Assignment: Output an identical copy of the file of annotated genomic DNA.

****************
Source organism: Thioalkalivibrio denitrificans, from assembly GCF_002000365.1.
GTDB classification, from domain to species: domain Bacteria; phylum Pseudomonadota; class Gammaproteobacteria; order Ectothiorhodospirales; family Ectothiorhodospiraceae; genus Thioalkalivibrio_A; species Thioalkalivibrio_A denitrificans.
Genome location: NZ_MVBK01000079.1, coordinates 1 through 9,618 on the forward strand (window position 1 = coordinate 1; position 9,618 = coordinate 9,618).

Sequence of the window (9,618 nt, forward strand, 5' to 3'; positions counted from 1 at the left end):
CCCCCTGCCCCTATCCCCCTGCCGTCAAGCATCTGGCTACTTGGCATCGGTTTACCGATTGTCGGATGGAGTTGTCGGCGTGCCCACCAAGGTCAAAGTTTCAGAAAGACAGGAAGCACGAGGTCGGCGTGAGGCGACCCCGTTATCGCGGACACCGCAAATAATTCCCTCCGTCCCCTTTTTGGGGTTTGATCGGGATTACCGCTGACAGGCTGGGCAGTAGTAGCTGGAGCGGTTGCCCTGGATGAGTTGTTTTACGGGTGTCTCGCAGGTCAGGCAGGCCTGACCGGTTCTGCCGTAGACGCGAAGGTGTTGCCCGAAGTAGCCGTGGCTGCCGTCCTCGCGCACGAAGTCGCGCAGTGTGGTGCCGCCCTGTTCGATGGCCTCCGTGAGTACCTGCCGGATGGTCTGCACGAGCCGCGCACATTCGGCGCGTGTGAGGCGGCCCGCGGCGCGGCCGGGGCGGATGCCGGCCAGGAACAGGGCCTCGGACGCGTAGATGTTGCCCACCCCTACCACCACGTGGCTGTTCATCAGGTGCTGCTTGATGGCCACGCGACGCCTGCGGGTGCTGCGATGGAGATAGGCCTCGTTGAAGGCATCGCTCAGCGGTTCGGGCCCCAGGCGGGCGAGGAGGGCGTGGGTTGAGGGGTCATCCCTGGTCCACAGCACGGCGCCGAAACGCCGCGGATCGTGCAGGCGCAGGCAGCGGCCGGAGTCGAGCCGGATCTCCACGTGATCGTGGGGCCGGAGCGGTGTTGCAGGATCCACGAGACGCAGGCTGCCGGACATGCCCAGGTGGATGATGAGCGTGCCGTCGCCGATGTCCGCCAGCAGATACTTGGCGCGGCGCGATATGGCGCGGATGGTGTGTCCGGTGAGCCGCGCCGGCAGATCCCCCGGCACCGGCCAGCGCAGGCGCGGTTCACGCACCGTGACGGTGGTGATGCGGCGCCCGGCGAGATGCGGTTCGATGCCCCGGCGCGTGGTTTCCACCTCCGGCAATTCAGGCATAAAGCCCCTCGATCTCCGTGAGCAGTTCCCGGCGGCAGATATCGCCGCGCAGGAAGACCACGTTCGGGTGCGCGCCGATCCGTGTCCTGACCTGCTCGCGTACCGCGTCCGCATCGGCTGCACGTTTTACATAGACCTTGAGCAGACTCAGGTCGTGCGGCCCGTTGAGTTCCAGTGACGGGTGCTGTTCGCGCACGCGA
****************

Source organism: Thioalkalivibrio denitrificans, from assembly GCF_002000365.1.
GTDB classification, from domain to species: domain Bacteria; phylum Pseudomonadota; class Gammaproteobacteria; order Ectothiorhodospirales; family Ectothiorhodospiraceae; genus Thioalkalivibrio_A; species Thioalkalivibrio_A denitrificans.
Genome location: NZ_MVBK01000079.1, coordinates 1 through 9,618 on the forward strand (window position 1 = coordinate 1; position 9,618 = coordinate 9,618).

Sequence of the window (9,618 nt, forward strand, 5' to 3'; positions counted from 1 at the left end):
CCCCCTGCCCCTATCCCCCTGCCGTCAAGCATCTGGCTACTTGGCATCGGTTTACCGATTGTCGGATGGAGTTGTCGGCGTGCCCACCAAGGTCAAAGTTTCAGAAAGACAGGAAGCACGAGGTCGGCGTGAGGCGACCCCGTTATCGCGGACACCGCAAATAATTCCCTCCGTCCCCTTTTTGGGGTTTGATCGGGATTACCGCTGACAGGCTGGGCAGTAGTAGCTGGAGCGGTTGCCCTGGATGAGTTGTTTTACGGGTGTCTCGCAGGTCAGGCAGGCCTGACCGGTTCTGCCGTAGACGCGAAGGTGTTGCCCGAAGTAGCCGTGGCTGCCGTCCTCGCGCACGAAGTCGCGCAGTGTGGTGCCGCCCTGTTCGATGGCCTCCGTGAGTACCTGCCGGATGGTCTGCACGAGCCGCGCACATTCGGCGCGTGTGAGGCGGCCCGCGGCGCGGCCGGGGCGGATGCCGGCCAGGAACAGGGCCTCGGACGCGTAGATGTTGCCCACCCCTACCACCACGTGGCTGTTCATCAGGTGCTGCTTGATGGCCACGCGACGCCTGCGGGTGCTGCGATGGAGATAGGCCTCGTTGAAGGCATCGCTCAGCGGTTCGGGCCCCAGGCGGGCGAGGAGGGCGTGGGTTGAGGGGTCATCCCTGGTCCACAGCACGGCGCCGAAACGCCGCGGATCGTGCAGGCGCAGGCAGCGGCCGGAGTCGAGCCGGATCTCCACGTGATCGTGGGGCCGGAGCGGTGTTGCAGGATCCACGAGACGCAGGCTGCCGGACATGCCCAGGTGGATGATGAGCGTGCCGTCGCCGATGTCCGCCAGCAGATACTTGGCGCGGCGCGATATGGCGCGGATGGTGTGTCCGGTGAGCCGCGCCGGCAGATCCCCCGGCACCGGCCAGCGCAGGCGCGGTTCACGCACCGTGACGGTGGTGATGCGGCGCCCGGCGAGATGCGGTTCGATGCCCCGGCGCGTGGTTTCCACCTCCGGCAATTCAGGCATAAAGCCCCTCGATCTCCGTGAGCAGTTCCCGGCGGCAGATATCGCCGCGCAGGAAGACCACGTTCGGGTGCGCGCCGATCCGTGTCCTGACCTGCTCGCGTACCGCGTCCGCATCGGCTGCACGTTTTACATAGACCTTGAGCAGACTCAGGTCGTGCGGCCCGTTGAGTTCCAGTGACGGGTGCTGTTCGCGCACGCGA